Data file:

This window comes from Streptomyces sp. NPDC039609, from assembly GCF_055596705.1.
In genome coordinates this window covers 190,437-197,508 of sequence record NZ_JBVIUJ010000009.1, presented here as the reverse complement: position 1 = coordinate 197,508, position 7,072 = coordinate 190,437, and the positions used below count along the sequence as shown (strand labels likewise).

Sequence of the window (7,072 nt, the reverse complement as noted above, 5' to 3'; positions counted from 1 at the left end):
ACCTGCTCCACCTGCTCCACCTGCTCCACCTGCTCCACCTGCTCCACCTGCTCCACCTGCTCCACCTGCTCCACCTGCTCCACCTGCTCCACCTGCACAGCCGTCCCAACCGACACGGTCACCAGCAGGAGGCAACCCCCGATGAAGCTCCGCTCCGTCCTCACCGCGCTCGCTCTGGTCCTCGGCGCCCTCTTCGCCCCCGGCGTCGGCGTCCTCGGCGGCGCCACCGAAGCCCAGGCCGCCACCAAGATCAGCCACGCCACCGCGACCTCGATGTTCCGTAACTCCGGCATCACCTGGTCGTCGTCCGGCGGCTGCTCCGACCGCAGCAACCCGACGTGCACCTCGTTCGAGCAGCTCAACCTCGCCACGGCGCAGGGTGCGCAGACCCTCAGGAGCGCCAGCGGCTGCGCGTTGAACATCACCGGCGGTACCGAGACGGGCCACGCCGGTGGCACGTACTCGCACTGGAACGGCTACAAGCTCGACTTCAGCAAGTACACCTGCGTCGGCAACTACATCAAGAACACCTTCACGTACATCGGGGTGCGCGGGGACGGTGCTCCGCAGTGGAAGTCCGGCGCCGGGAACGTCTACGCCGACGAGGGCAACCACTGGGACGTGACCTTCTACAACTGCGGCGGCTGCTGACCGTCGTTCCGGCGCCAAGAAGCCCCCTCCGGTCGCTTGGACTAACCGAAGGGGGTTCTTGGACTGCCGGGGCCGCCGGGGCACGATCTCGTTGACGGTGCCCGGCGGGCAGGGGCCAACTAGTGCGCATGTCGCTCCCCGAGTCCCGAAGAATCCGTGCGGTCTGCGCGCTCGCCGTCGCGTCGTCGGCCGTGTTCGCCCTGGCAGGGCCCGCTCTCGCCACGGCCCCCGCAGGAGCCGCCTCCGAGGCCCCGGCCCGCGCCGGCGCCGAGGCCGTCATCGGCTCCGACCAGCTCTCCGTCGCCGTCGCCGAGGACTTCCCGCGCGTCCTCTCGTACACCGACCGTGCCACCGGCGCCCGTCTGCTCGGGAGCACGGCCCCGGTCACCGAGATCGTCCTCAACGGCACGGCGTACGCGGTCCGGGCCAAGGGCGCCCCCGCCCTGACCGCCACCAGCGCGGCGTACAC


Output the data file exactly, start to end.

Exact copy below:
This window comes from Streptomyces sp. NPDC039609, from assembly GCF_055596705.1.
In genome coordinates this window covers 190,437-197,508 of sequence record NZ_JBVIUJ010000009.1, presented here as the reverse complement: position 1 = coordinate 197,508, position 7,072 = coordinate 190,437, and the positions used below count along the sequence as shown (strand labels likewise).

Sequence of the window (7,072 nt, the reverse complement as noted above, 5' to 3'; positions counted from 1 at the left end):
ACCTGCTCCACCTGCTCCACCTGCTCCACCTGCTCCACCTGCTCCACCTGCTCCACCTGCTCCACCTGCTCCACCTGCTCCACCTGCTCCACCTGCACAGCCGTCCCAACCGACACGGTCACCAGCAGGAGGCAACCCCCGATGAAGCTCCGCTCCGTCCTCACCGCGCTCGCTCTGGTCCTCGGCGCCCTCTTCGCCCCCGGCGTCGGCGTCCTCGGCGGCGCCACCGAAGCCCAGGCCGCCACCAAGATCAGCCACGCCACCGCGACCTCGATGTTCCGTAACTCCGGCATCACCTGGTCGTCGTCCGGCGGCTGCTCCGACCGCAGCAACCCGACGTGCACCTCGTTCGAGCAGCTCAACCTCGCCACGGCGCAGGGTGCGCAGACCCTCAGGAGCGCCAGCGGCTGCGCGTTGAACATCACCGGCGGTACCGAGACGGGCCACGCCGGTGGCACGTACTCGCACTGGAACGGCTACAAGCTCGACTTCAGCAAGTACACCTGCGTCGGCAACTACATCAAGAACACCTTCACGTACATCGGGGTGCGCGGGGACGGTGCTCCGCAGTGGAAGTCCGGCGCCGGGAACGTCTACGCCGACGAGGGCAACCACTGGGACGTGACCTTCTACAACTGCGGCGGCTGCTGACCGTCGTTCCGGCGCCAAGAAGCCCCCTCCGGTCGCTTGGACTAACCGAAGGGGGTTCTTGGACTGCCGGGGCCGCCGGGGCACGATCTCGTTGACGGTGCCCGGCGGGCAGGGGCCAACTAGTGCGCATGTCGCTCCCCGAGTCCCGAAGAATCCGTGCGGTCTGCGCGCTCGCCGTCGCGTCGTCGGCCGTGTTCGCCCTGGCAGGGCCCGCTCTCGCCACGGCCCCCGCAGGAGCCGCCTCCGAGGCCCCGGCCCGCGCCGGCGCCGAGGCCGTCATCGGCTCCGACCAGCTCTCCGTCGCCGTCGCCGAGGACTTCCCGCGCGTCCTCTCGTACACCGACCGTGCCACCGGCGCCCGTCTGCTCGGGAGCACGGCCCCGGTCACCGAGATCGTCCTCAACGGCACGGCGTACGCGGTCCGGGCCAAGGGCGCCCCCGCCCTGACCGCCACCAGCGCGGCGTACAC